November 10, 2014
In every corner of Syria, whether under the rule of the regime or rebels, Syrians are facing an energy crisis as winter begins to set in.
Staying warm is even more challenging in opposition-controlled areas around Damascus, which have been encircled by regime forces since late 2012.
In the east Damascus suburbs, the situation worsened when the regime cut off the last supply road into rebel-controlled East Ghouta last week, effectively preventing anyone and anything from freely moving in and out of the area.
The price of wood is far beyond what many of Ghouta’s one million residents can pay, a young man employed in a coffee shop in Douma, who goes by the nickname Abdul Haq Humam, tells Syria Direct’s Ammar Hamou.
He and his family use their trash as fuel for fire, knowing full well that the burning plastic emits toxic fumes, and break off pieces of their furniture to stay warm.
“The cold makes you look for any source of heating, regardless of the consequences.”
Q: What did you use for heating before the blockade on Eastern Ghouta?
We used electric heaters before the blockade. Now we have no access to electricity.
Residents in East Ghouta burn garbage for cooking fuel.
Q: What materials are being used for heating now?
Wood from trees, furniture, plastic, trash and animal dung.
Q: What do you mean you use your furniture for heating? What is the process like?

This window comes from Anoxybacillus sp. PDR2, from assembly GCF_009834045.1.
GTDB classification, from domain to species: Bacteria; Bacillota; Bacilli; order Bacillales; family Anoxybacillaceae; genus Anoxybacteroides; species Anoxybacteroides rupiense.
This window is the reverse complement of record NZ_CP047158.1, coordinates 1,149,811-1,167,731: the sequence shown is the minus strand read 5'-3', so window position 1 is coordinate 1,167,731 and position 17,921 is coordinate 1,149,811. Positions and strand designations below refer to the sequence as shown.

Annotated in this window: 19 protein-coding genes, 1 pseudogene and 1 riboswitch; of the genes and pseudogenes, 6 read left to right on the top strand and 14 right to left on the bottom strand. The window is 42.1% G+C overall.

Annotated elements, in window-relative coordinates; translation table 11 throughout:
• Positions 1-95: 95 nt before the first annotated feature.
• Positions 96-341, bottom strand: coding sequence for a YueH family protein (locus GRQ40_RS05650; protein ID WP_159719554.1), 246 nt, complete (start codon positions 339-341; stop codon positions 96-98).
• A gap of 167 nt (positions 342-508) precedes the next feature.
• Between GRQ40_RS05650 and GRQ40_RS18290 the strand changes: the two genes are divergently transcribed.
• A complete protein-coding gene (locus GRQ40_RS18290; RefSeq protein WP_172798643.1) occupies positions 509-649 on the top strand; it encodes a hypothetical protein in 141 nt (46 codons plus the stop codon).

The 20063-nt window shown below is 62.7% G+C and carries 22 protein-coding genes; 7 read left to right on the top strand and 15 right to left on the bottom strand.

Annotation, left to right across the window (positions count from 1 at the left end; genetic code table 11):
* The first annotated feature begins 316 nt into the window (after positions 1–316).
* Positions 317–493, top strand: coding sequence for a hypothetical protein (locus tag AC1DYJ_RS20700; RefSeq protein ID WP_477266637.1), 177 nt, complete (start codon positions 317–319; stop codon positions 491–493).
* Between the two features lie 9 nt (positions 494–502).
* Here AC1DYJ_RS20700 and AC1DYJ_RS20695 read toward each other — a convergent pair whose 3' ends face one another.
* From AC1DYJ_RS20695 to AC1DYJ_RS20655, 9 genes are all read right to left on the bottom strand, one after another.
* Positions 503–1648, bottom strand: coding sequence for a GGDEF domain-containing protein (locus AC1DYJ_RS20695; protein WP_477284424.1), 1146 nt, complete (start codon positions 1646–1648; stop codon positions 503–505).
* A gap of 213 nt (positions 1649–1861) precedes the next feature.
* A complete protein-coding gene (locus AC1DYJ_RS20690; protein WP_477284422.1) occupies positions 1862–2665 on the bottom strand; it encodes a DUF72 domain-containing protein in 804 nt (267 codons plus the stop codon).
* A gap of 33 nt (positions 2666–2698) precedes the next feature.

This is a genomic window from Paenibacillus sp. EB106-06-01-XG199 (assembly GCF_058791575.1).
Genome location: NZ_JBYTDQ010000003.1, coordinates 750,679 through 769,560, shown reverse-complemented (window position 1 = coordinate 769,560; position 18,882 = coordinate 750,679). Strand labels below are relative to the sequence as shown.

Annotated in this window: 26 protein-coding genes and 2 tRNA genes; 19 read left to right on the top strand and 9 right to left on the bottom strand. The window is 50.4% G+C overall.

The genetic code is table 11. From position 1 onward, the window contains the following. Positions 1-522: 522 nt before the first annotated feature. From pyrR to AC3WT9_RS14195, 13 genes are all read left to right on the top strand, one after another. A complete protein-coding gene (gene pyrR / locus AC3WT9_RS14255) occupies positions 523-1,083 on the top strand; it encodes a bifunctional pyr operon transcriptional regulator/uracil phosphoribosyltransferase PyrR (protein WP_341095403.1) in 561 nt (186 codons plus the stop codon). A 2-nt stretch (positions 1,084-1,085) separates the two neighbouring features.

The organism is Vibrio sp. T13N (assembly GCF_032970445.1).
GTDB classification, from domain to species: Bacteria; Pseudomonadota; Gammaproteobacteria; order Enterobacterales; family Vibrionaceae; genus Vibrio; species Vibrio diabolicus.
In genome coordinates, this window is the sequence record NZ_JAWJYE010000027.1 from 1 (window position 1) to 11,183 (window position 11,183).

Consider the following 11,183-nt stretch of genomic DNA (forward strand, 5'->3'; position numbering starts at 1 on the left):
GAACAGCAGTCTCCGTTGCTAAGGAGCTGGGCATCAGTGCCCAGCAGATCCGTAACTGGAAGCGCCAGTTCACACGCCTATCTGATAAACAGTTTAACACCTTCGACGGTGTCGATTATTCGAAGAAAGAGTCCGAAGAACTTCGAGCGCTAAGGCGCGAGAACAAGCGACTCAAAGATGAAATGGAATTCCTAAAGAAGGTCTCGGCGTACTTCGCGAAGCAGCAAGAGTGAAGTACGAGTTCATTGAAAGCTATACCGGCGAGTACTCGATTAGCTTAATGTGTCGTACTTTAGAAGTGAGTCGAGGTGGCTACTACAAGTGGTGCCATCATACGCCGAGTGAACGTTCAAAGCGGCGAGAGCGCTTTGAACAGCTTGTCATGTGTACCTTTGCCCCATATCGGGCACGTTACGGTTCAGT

I break my wooden doors, chairs and sofas into small pieces and burn them to stay warm. Many other people do this as well.
Q: How do you use your house trash for heating?
We sort through the trash and keep plastic and papers to use later for cooking and heating purposes.
Q: Do the families consider the health effects of using trash and plastic to heat their homes?
The majority of people know [using trash] has bad health effects, but they don’t have any other choice. The cold makes you look for any source of heating, regardless of the consequences.
Q: Have you seen any health problems from this type of heating?
The common side effects are lung infection and irritation, especially for children. Last winter one child died as a result of inhaling smoke.
Q: How do you get the wood?
There are centers that sell wood in Ghouta – these centers hurt the environment by cutting trees in naturally wooded areas.
Q: How is the price of wood these days?
The price of wood is $0.25 per kilogram. For my household I need about six kilograms a day for heating and cooking.
Q: Are the prices affordable? Do they match your income?
The prices do not match my income, as I earn $85 a month. The average income in Eastern Ghouta is less than $100. I can barely afford food for my family. I have to choose between buying wood or food.
Q: What is the price for diesel (for gasoline and heating)? Are they available?
In Eastern Ghouta, the price is $6.50 per kilogram – it was $0.20 before the blockade. It is rare to find diesel these days.
Q: What are your expectations for the winter?
I don’t think this winter will be better than the last one. The regime is still blockading the only crossing point to Eastern Ghouta.
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